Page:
Influence has connotations of exerting force over others. There is nothing “social” about influence, and in fact groups will rally against such motives. If you wake up everyday and start your social media marketing by thinking about how you plan to influence users you’re basically trying to take but not give. And it is unlikely this approach will ever lead to increasing returns.
Forget finding specific influentials, find real people and connect
Those who are the most influential usually are willing to help your brand the least. Don’t ignore those who are actively seeking to connect with you in favor of those who seem to have greater sway. It’s backwards to do this anyway. Because to some extent, the most influential people want to promote things that already are popular and have social proofing behind them. By building a close, interested community you create the right environment that influentials will come to you anyway.
Influence at scale dies with Oprah
Oprah was influential, and exerted her influence very directly. But I don’t trust Oprah. I’ve never spoken with her. I haven’t been exposed to her raw, unfiltered and unscripted feed of thoughts. Do you really trust those with the level of influence as Oprah?
For me, the difference between Oprah and Steve is trust. But it actually goes deeper than that. It’s the difference between direct, conscious influence and merely sharing ideas due to passion and not anticipating an action would be taken. Oprah knows an action will be taken. It is conscious and while influential there is no way for us to seriously trust it. It’s not that Oprah is disingenuous, we just can’t possibly connect with someone at that sort of scale. Steve’s scale is more workable to build trust.
There won’t be more like Oprah. She was the peak product of a mass media society, but in our fragmented media society the notion of Oprah is a dinosaur. Everyone isn’t praying to the same media deity any longer, people are organizing themselves around each other. We have to change our notion of influence because it now happens at the micro level and not the macro level.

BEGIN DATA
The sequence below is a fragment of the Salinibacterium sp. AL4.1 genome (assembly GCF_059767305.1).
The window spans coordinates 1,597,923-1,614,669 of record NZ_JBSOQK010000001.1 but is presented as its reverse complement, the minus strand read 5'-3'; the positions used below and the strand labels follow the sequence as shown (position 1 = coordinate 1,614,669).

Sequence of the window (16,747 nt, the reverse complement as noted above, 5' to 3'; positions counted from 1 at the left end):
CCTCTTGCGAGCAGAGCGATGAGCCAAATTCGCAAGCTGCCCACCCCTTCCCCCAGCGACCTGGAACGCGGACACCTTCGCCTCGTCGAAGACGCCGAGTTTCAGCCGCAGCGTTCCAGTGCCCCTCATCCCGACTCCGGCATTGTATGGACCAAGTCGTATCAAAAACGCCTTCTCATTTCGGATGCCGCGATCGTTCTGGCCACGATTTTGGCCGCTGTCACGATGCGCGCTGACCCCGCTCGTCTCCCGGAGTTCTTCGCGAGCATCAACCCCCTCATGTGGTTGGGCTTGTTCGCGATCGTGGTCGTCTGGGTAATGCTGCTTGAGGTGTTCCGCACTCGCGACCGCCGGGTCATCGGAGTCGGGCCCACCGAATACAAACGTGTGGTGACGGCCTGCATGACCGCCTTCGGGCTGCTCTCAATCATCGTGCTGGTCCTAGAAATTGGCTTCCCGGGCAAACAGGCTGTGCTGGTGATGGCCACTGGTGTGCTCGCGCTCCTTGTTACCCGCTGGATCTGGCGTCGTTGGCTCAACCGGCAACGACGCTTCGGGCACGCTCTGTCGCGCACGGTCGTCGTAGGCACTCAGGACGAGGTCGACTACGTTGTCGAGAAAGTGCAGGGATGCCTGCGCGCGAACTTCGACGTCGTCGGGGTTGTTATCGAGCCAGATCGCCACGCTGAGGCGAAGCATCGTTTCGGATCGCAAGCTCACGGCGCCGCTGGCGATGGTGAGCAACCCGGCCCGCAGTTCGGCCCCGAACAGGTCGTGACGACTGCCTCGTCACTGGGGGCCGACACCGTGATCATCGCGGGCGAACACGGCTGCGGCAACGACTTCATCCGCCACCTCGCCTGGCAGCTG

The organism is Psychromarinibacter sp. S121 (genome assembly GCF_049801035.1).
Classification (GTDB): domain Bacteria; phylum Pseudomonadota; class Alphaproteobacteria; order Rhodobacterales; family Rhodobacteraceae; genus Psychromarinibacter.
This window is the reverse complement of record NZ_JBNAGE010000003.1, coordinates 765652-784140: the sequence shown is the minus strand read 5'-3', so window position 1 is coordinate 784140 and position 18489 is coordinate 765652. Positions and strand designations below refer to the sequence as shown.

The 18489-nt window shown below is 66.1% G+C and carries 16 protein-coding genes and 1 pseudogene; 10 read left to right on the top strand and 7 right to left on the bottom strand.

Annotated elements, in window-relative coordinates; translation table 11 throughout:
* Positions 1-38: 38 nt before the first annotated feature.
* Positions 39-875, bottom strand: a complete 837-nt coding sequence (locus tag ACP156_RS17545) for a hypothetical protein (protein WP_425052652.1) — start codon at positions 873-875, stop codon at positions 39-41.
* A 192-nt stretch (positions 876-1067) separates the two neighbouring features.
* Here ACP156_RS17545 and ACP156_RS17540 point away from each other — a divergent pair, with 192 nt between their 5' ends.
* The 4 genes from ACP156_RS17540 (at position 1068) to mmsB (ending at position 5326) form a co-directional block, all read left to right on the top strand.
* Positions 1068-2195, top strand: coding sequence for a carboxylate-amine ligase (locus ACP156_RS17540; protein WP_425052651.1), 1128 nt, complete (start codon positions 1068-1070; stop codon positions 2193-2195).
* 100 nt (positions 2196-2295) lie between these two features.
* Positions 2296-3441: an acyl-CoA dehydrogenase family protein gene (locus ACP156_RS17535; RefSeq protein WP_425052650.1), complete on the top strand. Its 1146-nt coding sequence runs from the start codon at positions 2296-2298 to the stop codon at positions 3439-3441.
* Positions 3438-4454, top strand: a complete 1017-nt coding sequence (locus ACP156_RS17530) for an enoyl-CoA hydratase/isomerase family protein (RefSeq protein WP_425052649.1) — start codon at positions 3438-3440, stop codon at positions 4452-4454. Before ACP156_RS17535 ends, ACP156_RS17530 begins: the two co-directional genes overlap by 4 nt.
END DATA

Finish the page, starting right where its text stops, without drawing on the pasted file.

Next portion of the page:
Research backs this up:
And, of course, the most damning point on all of these attempts to declare certain individuals as “influencers” is the research — already a few years old — that suggests the people who are declared as “influentials” may not really have that much influence. That is, people are most often influenced by people who they really know personally, rather than someone who is “famous” in some form or another. Now I do wonder if that’s changing over time, and many people point out that Twitter and Facebook and the like often do make it feel like you get to “know” other people who you might not really know in real life, but it seems like in this rush to “grade” who is influential and who is not, we may have missed out on the fact that influence doesn’t work like that…
Yes, connecting takes work, and that’s the point
To give a personal example, I put a lot of time into connections with friends like John Boitnott, Louis Gray or Eric Friedman. If they ever asked me for something, I’d be willing to do it. They’ve gone beyond people I’ve merely connected with due to a shared interest and crossed over into being friends I very much trust.
Your community building should not be much different from that, and I know that’s hard to grasp but when done right it is very personal. Build connections and trust with those that matter. And the funny thing is, by focusing on less but higher quality connections you position yourself far better for growth than unartfully trying to persuade over-tapped influencers to get a flirting glimpse in front of their audience. This way, you make genuine connections that go beyond chasing shiny objects that don’t actually help.
No, this isn’t easy.
Yes, this is different than typical campaign-thinking marketing.
And that’s exactly why you should try it.